Feeding the “Polysaccharide Storage Myopathy” Horse

Horse laying down

Since Polysaccharide Storage Myopathy involves the deposition of a non-bioavailable form of glycogen into the muscle tissue, the best diet is one that minimizes glycogen formation. If the horse needs a calorie source in addition to the cellulose provided by pasture hay to maintain body condition score a good source of calories would be vegetable oil or sugar beet pulp.

Vegetable oil is converted to “energy dense” volatile fatty acids in the hindgut, and bypasses glucose metabolism. An adult horse of average weight can be given as much as 1 cup (240 ml) three times per day if needed to maintain weight; however this amount of oil must be gradually increased from one third cup (80 ml) per feeding.

Sugar beet pulp is another low glycemic index feedstuff that when digested by the hindgut microbes will provide a safe calorie source. Sugar beet pulp is the product that is remaining after the sugar has been extracted. Sugar beet pulp is a high cellulose feeding stuff for horses. The cellulose is converted to usable energy in the hindgut of the horse and therefore bypasses sugar and glycogen formation.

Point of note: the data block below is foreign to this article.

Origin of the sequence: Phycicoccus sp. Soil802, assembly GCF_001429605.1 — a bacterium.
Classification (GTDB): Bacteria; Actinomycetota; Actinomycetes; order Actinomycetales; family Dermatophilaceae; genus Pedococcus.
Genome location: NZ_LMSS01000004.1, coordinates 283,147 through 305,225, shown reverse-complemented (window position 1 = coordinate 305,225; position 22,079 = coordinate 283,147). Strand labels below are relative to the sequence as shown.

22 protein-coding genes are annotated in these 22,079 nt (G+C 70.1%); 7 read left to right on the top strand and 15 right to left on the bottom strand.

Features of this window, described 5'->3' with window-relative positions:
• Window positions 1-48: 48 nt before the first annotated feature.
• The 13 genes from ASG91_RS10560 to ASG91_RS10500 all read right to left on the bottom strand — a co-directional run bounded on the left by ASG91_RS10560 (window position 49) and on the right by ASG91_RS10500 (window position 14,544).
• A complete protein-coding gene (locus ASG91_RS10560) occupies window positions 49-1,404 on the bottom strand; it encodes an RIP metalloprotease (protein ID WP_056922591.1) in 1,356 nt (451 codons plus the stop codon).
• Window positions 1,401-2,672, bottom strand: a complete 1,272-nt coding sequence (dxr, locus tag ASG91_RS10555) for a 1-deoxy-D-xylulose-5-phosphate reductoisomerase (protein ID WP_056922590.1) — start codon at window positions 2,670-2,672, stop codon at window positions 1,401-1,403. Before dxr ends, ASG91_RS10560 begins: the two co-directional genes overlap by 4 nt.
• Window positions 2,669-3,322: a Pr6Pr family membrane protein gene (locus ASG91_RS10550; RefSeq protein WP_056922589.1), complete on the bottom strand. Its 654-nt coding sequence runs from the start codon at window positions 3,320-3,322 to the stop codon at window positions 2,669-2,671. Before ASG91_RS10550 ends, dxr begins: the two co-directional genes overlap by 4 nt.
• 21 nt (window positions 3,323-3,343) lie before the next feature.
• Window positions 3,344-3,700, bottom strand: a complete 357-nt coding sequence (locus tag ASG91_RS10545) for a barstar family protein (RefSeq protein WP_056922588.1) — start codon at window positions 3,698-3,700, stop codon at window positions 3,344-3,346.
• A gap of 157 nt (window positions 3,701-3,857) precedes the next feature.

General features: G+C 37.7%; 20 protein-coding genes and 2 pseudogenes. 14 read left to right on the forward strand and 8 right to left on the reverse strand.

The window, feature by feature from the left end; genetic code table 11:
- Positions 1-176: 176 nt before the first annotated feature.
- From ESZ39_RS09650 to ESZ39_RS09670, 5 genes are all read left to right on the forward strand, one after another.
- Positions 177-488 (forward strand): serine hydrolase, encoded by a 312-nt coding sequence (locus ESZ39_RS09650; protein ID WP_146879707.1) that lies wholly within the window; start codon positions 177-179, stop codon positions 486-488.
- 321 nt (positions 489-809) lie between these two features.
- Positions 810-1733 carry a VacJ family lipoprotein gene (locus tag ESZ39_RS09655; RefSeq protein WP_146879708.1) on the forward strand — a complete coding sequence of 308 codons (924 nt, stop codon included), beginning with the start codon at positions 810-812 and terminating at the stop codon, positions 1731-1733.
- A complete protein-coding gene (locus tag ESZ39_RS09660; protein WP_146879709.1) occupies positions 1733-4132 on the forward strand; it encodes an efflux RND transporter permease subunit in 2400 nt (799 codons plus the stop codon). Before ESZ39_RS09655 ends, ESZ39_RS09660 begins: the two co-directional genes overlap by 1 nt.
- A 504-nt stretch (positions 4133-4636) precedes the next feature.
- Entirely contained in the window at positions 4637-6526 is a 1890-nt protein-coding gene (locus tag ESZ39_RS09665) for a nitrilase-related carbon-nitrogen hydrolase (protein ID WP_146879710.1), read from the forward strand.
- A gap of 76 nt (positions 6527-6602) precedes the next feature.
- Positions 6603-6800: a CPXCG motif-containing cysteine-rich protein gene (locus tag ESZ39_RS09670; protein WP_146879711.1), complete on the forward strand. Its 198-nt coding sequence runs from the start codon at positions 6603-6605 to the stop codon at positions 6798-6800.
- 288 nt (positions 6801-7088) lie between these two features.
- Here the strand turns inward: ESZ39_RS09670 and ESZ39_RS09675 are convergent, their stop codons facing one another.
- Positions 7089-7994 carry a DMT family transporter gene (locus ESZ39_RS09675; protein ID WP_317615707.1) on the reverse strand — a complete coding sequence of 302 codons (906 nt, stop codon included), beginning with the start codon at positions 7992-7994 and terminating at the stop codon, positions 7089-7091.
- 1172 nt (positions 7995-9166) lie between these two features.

Low carbohydrate and low glycemic index feedstuffs combined with frequent small meals is the best feeding program for horses with Polysaccharide Storage Myopathy.

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J. Frank Gravlee, DVM, MS, CNS
Scott Gravlee, DVM, CNS
Equine Nutrition Consultants
Life Data Labs, Inc.